Mary A Sisson Petty Died Apr 9 – 1921 Age 76 – 11 mo -15 days
Theodore H. Sisson Died Nov 29th 1872. Aged 57 years 10 Months and 1 say
Nancy A. Sisson. Wife of Theodore Sisson Dide March 1st, 1880. Aged 62 years 5 months and Nine days
Rosamond May Petty Daggett. Died Aug 10th 1916 Age 33 yrs 9 mo. and 23 days
Putnam C. Sisson Died Jan 17th 1934 age 82 years 2 mo’s
Abel E Sisson died Jan 31 – 1937
Philip Petty of Daggett- Congressional Medal of Honor Winner
Phillip Petty died at his home at Daggett Saturday night, after a month’s illness, aged about 76 years. He is survived by his widow, tow sons, Howard of Wellsburg, and Curtis of Fassets, and one daughter, Mrs. John Updike, of Gilletts. The funeral was held Wednesday. Deceased was born in England and came to this country with his parents just before the civil war. In 1861 he enlisted and served a short time and was discharged for disability. After he had recovered his health he again enlisted, this time in the 136th Pa., and served until the close of the war. He was awarded a medal of honor for conspicuous bravery at the battle of Fredericksburg. He was a member of Deming Post, G. A. R., and Seely Creek Lodge, I. O. O. F.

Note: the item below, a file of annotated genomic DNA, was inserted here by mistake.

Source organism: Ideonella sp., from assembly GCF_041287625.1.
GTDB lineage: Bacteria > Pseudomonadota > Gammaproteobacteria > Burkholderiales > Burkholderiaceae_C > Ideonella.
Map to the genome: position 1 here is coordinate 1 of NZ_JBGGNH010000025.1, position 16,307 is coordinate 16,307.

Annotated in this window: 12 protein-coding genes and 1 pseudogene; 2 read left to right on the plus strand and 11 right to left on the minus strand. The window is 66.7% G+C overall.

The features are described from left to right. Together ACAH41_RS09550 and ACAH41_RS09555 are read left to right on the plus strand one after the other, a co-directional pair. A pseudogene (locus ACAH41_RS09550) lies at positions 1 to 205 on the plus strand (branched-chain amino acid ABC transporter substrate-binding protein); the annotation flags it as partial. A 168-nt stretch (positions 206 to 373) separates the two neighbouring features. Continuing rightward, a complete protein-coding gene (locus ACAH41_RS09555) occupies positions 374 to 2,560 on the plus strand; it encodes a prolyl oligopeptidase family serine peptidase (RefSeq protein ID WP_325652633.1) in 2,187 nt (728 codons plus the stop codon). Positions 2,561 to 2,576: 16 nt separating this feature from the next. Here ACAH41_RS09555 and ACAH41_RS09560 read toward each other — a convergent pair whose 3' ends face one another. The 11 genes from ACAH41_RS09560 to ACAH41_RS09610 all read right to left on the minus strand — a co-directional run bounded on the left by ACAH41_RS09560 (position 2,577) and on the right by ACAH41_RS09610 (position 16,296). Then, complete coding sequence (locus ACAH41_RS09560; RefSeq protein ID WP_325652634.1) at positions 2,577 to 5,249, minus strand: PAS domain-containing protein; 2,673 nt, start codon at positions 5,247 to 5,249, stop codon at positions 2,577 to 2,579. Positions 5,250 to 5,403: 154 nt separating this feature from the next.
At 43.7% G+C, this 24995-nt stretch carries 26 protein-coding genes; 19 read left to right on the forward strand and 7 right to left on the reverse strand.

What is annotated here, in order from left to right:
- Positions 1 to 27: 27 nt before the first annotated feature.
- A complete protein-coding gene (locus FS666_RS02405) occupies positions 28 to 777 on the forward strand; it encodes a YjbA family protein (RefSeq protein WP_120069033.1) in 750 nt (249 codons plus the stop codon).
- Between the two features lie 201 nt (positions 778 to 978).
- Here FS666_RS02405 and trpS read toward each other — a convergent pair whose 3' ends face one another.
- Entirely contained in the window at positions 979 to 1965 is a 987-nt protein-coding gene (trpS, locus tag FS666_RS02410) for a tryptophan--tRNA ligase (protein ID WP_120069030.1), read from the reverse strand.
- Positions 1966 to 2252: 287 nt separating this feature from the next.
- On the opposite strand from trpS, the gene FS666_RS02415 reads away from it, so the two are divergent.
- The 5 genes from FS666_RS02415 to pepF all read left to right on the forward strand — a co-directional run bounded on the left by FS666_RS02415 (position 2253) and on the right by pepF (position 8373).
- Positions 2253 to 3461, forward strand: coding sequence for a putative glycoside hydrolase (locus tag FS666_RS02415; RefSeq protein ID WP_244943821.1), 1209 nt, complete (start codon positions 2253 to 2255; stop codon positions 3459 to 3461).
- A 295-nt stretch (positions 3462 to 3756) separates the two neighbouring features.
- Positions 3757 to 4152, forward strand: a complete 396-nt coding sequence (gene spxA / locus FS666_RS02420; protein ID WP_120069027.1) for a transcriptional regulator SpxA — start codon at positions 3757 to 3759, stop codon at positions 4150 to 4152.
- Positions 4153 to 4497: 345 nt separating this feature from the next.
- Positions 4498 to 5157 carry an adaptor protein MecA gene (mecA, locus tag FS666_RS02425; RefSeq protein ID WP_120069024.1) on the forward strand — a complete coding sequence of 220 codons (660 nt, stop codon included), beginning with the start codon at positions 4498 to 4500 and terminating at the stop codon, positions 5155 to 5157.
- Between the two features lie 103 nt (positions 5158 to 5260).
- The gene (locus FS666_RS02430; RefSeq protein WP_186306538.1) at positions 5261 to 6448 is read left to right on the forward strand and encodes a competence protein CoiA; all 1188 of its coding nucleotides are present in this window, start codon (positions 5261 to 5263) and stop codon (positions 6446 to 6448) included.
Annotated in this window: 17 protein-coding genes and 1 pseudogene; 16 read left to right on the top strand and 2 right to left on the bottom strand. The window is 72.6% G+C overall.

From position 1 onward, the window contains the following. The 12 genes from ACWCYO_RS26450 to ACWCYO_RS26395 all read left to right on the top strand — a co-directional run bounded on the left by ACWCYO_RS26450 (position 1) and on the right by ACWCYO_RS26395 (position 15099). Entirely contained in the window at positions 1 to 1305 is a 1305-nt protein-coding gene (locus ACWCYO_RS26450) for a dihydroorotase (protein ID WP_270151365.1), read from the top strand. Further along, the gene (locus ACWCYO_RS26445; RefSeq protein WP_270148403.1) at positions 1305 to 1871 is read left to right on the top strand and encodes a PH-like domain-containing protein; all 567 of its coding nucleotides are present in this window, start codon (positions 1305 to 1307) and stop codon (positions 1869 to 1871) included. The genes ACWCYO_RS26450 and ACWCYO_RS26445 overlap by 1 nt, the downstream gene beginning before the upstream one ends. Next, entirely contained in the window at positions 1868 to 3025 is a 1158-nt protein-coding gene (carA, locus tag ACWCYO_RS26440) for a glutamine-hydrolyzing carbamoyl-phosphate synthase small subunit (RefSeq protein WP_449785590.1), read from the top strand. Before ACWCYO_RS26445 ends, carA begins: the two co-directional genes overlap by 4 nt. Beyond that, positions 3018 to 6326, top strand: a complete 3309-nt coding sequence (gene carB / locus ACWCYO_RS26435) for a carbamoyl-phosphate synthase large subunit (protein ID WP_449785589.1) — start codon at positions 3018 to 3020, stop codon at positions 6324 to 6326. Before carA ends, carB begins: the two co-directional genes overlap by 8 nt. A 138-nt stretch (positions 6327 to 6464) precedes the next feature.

MEDAL OF HONOR MAN IN CIVIL
Millerton, Dec. 28-Philip Petty of Daggett, Pa., died at the family home on December 22. He was a Civil War Veteran, having serviced two enlistments in the 12th Pa. Vol. and Co. A, 136th Regt, Pa. Infantry. A medal of honor was awarded to him for conspicuous gallantry in the battle of Fredericksburg, Va., December 13, 1862, when he took the colors of the regiment as they fell out of the hands of the color bearer and carried them forward in the charge. He was a member of the Daggett M. E. church, Medal of Honor Legion, Deming Post G. A. R., Seeley Creek Lodge I. O. O. F., Daggett, Pa.